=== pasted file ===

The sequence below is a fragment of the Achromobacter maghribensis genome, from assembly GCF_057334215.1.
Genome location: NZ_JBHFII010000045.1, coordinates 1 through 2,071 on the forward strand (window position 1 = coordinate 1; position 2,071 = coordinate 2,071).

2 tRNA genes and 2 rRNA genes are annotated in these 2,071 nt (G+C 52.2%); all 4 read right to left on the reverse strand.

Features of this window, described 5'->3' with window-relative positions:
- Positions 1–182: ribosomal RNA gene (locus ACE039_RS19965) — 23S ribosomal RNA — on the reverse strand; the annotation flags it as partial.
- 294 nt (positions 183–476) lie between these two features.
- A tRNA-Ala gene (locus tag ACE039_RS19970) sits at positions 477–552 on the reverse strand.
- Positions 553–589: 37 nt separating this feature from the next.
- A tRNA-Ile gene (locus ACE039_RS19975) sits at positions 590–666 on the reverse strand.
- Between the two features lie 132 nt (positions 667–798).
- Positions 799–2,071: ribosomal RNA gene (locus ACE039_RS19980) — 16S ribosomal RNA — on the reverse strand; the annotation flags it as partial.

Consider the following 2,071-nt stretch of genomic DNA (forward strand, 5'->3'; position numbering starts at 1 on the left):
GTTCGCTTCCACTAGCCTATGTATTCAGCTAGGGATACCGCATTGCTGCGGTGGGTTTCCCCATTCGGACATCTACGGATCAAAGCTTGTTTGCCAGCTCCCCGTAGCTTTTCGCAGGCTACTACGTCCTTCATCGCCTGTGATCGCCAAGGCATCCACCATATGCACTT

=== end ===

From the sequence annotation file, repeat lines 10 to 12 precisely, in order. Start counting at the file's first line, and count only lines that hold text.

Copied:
- Between the two features lie 132 nt (positions 667–798).
- Positions 799–2,071: ribosomal RNA gene (locus ACE039_RS19980) — 16S ribosomal RNA — on the reverse strand; the annotation flags it as partial.

Consider the following 2,071-nt stretch of genomic DNA (forward strand, 5'->3'; position numbering starts at 1 on the left):